# prove that $\mathbb{C}$ and $\mathbb{R}$ are not isomorphic as rings

prove that $\mathbb{C}$ and $\mathbb{R}$ are not isomorphic as rings

My guess is that the proof for this has something to do with the fact that $\sqrt{-1}\in\mathbb{C}$ cannot be mapped to $\mathbb{R}$.

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Not isomorphic as what? Additive groups? Rings? Vector spaces over $\mathbb{Q}$? Vector spaces over $\mathbb{R}$? –  Arturo Magidin Jan 23 '12 at 20:45
In which category? –  Norbert Jan 23 '12 at 20:46
As rings -- just edited. –  Emir Jan 23 '12 at 20:46
you guessed it right... What is $(\sqrt{-1})^2+1$ in $C$? Where would it be mapped by a ring isomorphism? –  N. S. Jan 23 '12 at 20:48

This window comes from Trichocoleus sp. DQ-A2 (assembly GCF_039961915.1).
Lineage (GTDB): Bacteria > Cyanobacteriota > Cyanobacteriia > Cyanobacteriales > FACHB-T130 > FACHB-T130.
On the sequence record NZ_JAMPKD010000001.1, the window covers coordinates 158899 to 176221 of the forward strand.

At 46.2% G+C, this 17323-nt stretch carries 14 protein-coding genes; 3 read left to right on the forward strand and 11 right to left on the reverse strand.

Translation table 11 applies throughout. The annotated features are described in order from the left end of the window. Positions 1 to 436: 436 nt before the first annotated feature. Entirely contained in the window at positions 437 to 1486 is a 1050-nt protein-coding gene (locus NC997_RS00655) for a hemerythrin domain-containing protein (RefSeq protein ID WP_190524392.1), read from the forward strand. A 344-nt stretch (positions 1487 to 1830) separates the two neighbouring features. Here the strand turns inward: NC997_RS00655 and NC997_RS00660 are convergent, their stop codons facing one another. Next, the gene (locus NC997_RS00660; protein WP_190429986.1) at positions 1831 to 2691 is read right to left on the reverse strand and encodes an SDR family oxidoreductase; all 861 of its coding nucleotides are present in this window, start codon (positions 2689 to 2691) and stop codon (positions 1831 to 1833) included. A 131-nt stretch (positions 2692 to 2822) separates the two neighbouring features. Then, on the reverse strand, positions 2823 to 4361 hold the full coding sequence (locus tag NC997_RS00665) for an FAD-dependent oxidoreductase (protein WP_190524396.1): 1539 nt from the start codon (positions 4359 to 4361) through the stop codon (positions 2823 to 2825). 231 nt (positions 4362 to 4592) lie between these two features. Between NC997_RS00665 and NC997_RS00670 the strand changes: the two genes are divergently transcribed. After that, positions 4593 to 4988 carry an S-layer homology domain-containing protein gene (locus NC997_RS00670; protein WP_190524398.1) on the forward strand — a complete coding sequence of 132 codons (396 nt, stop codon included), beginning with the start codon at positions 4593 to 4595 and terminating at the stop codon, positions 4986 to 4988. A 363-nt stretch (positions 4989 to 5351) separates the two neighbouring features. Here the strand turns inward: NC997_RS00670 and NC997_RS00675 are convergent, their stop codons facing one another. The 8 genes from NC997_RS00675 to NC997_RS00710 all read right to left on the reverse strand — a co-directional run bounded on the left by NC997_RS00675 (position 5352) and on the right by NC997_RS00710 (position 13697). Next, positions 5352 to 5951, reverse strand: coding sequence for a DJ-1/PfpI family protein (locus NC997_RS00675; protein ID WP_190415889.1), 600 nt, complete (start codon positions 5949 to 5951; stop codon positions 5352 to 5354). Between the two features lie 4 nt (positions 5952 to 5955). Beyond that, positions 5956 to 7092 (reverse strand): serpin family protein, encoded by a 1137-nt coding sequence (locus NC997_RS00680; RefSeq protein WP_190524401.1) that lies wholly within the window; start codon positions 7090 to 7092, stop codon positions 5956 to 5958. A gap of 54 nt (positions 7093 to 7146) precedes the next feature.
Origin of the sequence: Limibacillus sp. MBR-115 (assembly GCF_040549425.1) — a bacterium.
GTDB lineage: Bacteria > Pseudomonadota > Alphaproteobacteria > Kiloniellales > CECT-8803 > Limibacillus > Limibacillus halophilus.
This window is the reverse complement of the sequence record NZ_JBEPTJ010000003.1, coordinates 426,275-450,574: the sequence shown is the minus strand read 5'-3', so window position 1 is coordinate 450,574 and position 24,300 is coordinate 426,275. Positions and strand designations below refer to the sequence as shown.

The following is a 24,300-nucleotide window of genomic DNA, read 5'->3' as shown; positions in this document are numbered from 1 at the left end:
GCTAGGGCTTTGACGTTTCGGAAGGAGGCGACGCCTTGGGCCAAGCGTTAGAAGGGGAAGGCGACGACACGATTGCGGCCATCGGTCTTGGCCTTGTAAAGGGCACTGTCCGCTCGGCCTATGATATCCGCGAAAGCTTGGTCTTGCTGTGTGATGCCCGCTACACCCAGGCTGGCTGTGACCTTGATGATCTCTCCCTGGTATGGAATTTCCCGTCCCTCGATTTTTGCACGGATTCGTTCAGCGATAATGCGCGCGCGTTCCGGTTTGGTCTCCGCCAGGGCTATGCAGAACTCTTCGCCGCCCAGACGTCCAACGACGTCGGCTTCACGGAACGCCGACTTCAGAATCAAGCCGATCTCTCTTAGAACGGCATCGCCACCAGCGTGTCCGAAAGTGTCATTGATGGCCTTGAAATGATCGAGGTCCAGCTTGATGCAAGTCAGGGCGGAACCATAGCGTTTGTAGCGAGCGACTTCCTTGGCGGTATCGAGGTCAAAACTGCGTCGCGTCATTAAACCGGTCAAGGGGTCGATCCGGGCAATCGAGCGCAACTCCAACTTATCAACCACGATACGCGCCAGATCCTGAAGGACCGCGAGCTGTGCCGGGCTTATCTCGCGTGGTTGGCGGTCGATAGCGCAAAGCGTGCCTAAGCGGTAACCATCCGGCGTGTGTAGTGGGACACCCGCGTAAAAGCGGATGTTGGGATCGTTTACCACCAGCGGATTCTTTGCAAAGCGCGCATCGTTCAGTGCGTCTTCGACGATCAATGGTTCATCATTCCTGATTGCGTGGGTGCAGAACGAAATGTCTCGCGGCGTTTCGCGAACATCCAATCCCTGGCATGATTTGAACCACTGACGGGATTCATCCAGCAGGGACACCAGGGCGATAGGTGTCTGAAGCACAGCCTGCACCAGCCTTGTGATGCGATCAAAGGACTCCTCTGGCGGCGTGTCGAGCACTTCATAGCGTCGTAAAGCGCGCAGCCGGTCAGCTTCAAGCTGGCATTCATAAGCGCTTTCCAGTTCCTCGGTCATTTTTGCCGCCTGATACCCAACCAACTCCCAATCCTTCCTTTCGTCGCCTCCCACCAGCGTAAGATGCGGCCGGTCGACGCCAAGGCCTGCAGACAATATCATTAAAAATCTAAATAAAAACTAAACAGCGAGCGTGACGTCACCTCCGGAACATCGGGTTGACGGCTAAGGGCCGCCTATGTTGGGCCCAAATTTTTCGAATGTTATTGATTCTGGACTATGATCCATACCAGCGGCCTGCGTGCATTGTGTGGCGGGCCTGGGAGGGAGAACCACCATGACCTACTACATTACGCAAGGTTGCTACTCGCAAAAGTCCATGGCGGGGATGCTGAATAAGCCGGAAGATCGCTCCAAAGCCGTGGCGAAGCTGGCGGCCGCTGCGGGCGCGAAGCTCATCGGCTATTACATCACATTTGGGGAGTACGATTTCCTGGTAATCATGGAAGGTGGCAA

@Dylan: Or $\mathbb{Q}-\mathbf{VectorSpace}$... –  Arturo Magidin Jan 23 '12 at 20:48

If $f\colon\mathbb{C}\to\mathbb{R}$ is a ring homomorphism, then since $f(1)=f(1^2) = f(1)^2$, we must have either $f(1)=1$ or $f(1)=0$.

If $f(1)=0$, then $f(\mathbb{C})=\{0\}$.

If $f(1)=1$, then what is $f(-1)$? And what is $f(i)$?

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Suppose to the contrary that $\phi$ is a ring isomorphism from $\mathbb{C}$ to $\mathbb{R}$. Note that $\phi(1)=1$, and therefore $\phi(-1)=-1$.
Let $\phi(i)=a$. Then $\phi(i \cdot i)=\phi(-1)=-1$. But also $\phi(i\cdot i)=a^2\ne -1$.
However, $\mathbb{R}$ and $\mathbb{C}$ are isomorphic as groups under addition. We can also view each of them as a vector space over the field $\mathbb{Q}$ of rational numbers. They are isomorphic as vector spaces over $\mathbb{Q}$.
Isomorphic as vector spaces over $\mathbb{Q}$, yes... but not over $\mathbb{R}$ (just to clarify). –  Skolem Jan 23 '12 at 21:30